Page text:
The long number at the bottom of your photo passport page, which is a long number and chevrons (not your passport number). We require the numbers and the chevrons as displayed on your passport. or a photocopy of your passport photo page
- Your current full address including post code, your date of birth. Payment by cheque or card in your name and at the address you have given us
As you are a client of the firm we must follow this money laundering procedure, failing which we run the risk of criminal charges being brought against us and in extreme cases, a prison sentence.
No Lasting Power of Attorney?
If there are not already Lasting Powers of Attorney in place, someone must apply to the Court of Protection to be your Deputy should you lose mental competence through age, serious illness or accident. The cost of this is likely to be well over £1,000 and sometimes far more. The majority of applications for Welfare LPAs are turned down, essentially leaving welfare decisions (such as where you live, medical matters to Social Services rather than the family. Existing (old) Enduring Powers of Attorney remain valid and are similar to a Finance LPA.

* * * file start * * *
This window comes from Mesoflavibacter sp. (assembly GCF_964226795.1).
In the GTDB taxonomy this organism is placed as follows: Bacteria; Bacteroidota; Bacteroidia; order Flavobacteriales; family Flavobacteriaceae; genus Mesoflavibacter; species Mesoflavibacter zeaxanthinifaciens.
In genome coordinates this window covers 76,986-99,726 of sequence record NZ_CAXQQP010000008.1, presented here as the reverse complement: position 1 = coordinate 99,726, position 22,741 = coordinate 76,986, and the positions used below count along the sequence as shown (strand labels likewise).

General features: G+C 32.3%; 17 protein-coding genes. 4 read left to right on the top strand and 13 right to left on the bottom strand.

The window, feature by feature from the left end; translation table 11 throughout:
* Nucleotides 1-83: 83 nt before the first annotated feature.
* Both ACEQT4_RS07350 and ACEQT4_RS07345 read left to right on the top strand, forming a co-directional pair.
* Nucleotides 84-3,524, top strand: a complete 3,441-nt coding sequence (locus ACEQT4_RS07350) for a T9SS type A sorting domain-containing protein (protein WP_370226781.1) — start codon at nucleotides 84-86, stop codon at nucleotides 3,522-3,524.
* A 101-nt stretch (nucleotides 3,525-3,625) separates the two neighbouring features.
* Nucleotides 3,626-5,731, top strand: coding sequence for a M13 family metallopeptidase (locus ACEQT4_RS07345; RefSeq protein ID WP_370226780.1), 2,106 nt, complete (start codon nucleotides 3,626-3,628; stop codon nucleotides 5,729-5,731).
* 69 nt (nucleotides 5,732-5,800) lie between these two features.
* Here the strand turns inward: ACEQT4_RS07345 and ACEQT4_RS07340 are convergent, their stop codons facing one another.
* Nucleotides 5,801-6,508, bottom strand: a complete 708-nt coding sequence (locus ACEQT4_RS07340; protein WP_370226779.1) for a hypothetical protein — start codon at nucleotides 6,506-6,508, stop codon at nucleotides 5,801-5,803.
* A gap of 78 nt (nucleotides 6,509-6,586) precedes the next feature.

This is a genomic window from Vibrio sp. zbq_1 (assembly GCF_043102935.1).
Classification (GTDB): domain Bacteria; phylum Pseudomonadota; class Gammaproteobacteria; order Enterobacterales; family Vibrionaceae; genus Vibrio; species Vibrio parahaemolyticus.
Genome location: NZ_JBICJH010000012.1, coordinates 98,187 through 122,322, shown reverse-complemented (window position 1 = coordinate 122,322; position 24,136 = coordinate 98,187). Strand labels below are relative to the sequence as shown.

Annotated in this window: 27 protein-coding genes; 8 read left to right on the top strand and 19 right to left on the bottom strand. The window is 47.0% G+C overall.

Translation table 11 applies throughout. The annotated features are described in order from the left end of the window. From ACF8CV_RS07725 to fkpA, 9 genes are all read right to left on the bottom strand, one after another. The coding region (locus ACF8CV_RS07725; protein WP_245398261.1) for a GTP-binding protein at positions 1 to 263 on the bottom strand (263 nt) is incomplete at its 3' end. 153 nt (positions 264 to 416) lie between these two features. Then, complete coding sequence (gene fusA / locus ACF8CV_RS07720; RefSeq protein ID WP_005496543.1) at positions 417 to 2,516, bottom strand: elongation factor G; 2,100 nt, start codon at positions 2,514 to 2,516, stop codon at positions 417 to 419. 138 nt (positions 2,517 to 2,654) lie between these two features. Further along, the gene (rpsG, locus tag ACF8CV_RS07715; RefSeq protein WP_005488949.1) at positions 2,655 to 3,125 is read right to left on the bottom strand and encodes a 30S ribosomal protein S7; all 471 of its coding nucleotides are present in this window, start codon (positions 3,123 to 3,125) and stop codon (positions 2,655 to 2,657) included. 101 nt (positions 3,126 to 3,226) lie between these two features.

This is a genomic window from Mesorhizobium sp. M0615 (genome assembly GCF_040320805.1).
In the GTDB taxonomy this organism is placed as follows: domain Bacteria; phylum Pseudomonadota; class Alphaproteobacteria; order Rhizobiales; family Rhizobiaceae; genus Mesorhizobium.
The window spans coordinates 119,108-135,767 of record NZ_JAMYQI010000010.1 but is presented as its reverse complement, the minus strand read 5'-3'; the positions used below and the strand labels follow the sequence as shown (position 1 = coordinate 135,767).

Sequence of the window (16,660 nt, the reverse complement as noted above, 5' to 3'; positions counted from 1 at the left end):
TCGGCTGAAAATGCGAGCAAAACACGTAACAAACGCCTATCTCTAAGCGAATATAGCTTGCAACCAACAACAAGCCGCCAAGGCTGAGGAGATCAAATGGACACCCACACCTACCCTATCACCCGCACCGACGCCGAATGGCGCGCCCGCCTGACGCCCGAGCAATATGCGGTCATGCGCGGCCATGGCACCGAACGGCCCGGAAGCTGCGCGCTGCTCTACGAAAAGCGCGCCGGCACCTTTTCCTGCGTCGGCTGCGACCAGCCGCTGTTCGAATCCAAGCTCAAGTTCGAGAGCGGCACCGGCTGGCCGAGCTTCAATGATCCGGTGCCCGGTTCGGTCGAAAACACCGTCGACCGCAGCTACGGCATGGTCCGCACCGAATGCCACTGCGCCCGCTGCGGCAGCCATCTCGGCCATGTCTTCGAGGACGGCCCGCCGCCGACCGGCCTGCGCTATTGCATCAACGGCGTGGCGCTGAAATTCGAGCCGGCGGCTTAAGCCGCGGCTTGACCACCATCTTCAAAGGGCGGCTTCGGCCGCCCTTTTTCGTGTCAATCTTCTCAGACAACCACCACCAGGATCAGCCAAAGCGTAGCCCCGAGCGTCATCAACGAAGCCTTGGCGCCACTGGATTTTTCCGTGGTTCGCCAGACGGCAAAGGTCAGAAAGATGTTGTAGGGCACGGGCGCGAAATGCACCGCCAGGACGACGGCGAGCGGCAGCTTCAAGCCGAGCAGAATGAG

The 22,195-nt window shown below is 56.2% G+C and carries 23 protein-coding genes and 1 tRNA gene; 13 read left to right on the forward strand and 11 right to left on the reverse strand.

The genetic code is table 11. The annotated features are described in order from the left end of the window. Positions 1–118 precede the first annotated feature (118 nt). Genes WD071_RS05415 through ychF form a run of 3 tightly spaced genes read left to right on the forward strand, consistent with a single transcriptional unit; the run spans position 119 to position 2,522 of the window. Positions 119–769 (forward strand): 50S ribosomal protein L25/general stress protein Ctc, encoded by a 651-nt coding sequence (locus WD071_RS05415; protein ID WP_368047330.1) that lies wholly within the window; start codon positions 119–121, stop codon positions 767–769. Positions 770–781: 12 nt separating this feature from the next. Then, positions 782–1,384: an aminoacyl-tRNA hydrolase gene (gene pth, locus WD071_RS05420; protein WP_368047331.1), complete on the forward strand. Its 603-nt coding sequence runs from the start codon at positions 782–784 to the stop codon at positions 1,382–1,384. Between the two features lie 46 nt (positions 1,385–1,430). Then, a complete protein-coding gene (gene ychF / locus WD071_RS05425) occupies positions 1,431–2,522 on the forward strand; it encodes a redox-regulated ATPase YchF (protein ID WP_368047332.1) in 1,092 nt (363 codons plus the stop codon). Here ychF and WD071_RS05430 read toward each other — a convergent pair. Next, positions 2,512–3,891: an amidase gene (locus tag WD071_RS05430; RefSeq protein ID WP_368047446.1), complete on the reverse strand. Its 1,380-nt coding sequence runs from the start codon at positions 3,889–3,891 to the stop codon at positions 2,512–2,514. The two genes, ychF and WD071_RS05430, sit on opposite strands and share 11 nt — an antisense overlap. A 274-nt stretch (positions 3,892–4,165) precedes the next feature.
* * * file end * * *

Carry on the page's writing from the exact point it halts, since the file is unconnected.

Before you decide not to have the Health and Welfare LPA, Google “Heather Bateman” and “Betty Figg” – you will be shocked at how your children could be jailed for looking after your best interests but without the authority they could have with Lasting Powers of Attorney. 6 months jail for taking your mother out of a care home she hated to your home which she loved is just wrong.
Lasting Powers of Attorney cannot be used until they are registered, at a Court fee of up to £110 each
Registration is important for two reasons:
- It takes at least 3 months, which is a long time to wait after an accident.
- Because the Public Guardian can be very particular, LPAs can be rejected for minor errors: if you have lost the ability to make decisions at that time, it may be too late to do anything about it, and the alternative of applying for Deputyship is expensive and time consuming.
Make a Will Online